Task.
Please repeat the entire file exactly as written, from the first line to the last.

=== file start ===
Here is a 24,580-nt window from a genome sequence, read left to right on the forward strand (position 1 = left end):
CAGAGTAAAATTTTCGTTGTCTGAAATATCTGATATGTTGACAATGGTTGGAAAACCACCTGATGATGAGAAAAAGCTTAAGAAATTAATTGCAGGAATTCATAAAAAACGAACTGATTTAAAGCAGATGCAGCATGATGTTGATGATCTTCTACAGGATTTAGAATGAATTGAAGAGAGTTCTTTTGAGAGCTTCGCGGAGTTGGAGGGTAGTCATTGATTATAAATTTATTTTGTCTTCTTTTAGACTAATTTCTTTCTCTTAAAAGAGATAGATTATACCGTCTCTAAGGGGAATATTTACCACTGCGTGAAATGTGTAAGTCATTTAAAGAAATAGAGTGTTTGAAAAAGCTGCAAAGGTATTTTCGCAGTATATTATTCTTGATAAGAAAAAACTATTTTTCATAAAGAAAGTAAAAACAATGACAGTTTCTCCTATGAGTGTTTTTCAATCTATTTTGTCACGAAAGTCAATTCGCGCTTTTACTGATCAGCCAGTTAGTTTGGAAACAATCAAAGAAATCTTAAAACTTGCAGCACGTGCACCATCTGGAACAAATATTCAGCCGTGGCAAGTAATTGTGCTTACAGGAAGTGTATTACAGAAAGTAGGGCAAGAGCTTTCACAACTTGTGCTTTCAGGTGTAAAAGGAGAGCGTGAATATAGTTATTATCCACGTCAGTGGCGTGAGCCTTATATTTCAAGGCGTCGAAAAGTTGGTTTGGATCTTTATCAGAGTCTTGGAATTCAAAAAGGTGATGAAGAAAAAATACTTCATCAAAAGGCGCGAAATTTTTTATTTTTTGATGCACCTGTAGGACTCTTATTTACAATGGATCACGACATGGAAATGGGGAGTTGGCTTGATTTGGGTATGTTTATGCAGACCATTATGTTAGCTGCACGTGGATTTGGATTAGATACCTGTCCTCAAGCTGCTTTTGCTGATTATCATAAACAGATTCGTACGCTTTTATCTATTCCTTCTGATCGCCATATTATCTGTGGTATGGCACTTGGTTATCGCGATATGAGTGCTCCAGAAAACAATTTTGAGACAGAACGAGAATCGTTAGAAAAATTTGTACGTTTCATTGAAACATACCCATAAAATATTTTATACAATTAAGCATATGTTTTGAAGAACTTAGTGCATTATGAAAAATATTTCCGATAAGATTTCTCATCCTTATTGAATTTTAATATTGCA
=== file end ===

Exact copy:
Here is a 24,580-nt window from a genome sequence, read left to right on the forward strand (position 1 = left end):
CAGAGTAAAATTTTCGTTGTCTGAAATATCTGATATGTTGACAATGGTTGGAAAACCACCTGATGATGAGAAAAAGCTTAAGAAATTAATTGCAGGAATTCATAAAAAACGAACTGATTTAAAGCAGATGCAGCATGATGTTGATGATCTTCTACAGGATTTAGAATGAATTGAAGAGAGTTCTTTTGAGAGCTTCGCGGAGTTGGAGGGTAGTCATTGATTATAAATTTATTTTGTCTTCTTTTAGACTAATTTCTTTCTCTTAAAAGAGATAGATTATACCGTCTCTAAGGGGAATATTTACCACTGCGTGAAATGTGTAAGTCATTTAAAGAAATAGAGTGTTTGAAAAAGCTGCAAAGGTATTTTCGCAGTATATTATTCTTGATAAGAAAAAACTATTTTTCATAAAGAAAGTAAAAACAATGACAGTTTCTCCTATGAGTGTTTTTCAATCTATTTTGTCACGAAAGTCAATTCGCGCTTTTACTGATCAGCCAGTTAGTTTGGAAACAATCAAAGAAATCTTAAAACTTGCAGCACGTGCACCATCTGGAACAAATATTCAGCCGTGGCAAGTAATTGTGCTTACAGGAAGTGTATTACAGAAAGTAGGGCAAGAGCTTTCACAACTTGTGCTTTCAGGTGTAAAAGGAGAGCGTGAATATAGTTATTATCCACGTCAGTGGCGTGAGCCTTATATTTCAAGGCGTCGAAAAGTTGGTTTGGATCTTTATCAGAGTCTTGGAATTCAAAAAGGTGATGAAGAAAAAATACTTCATCAAAAGGCGCGAAATTTTTTATTTTTTGATGCACCTGTAGGACTCTTATTTACAATGGATCACGACATGGAAATGGGGAGTTGGCTTGATTTGGGTATGTTTATGCAGACCATTATGTTAGCTGCACGTGGATTTGGATTAGATACCTGTCCTCAAGCTGCTTTTGCTGATTATCATAAACAGATTCGTACGCTTTTATCTATTCCTTCTGATCGCCATATTATCTGTGGTATGGCACTTGGTTATCGCGATATGAGTGCTCCAGAAAACAATTTTGAGACAGAACGAGAATCGTTAGAAAAATTTGTACGTTTCATTGAAACATACCCATAAAATATTTTATACAATTAAGCATATGTTTTGAAGAACTTAGTGCATTATGAAAAATATTTCCGATAAGATTTCTCATCCTTATTGAATTTTAATATTGCA